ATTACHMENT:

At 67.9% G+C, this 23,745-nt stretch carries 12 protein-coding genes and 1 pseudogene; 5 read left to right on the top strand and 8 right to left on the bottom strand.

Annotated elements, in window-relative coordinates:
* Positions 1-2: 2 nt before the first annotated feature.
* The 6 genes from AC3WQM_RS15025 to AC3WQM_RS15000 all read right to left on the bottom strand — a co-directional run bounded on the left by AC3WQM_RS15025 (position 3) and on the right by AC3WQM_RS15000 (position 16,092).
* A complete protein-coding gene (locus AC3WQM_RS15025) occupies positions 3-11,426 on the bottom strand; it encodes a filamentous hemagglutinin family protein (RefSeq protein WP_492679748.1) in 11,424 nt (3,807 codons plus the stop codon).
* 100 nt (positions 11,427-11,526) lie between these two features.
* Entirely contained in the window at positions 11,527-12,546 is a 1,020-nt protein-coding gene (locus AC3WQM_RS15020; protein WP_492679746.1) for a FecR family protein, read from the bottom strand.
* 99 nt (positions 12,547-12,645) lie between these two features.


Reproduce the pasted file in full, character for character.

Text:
At 67.9% G+C, this 23,745-nt stretch carries 12 protein-coding genes and 1 pseudogene; 5 read left to right on the top strand and 8 right to left on the bottom strand.

Annotated elements, in window-relative coordinates:
* Positions 1-2: 2 nt before the first annotated feature.
* The 6 genes from AC3WQM_RS15025 to AC3WQM_RS15000 all read right to left on the bottom strand — a co-directional run bounded on the left by AC3WQM_RS15025 (position 3) and on the right by AC3WQM_RS15000 (position 16,092).
* A complete protein-coding gene (locus AC3WQM_RS15025) occupies positions 3-11,426 on the bottom strand; it encodes a filamentous hemagglutinin family protein (RefSeq protein WP_492679748.1) in 11,424 nt (3,807 codons plus the stop codon).
* 100 nt (positions 11,427-11,526) lie between these two features.
* Entirely contained in the window at positions 11,527-12,546 is a 1,020-nt protein-coding gene (locus AC3WQM_RS15020; protein WP_492679746.1) for a FecR family protein, read from the bottom strand.
* 99 nt (positions 12,547-12,645) lie between these two features.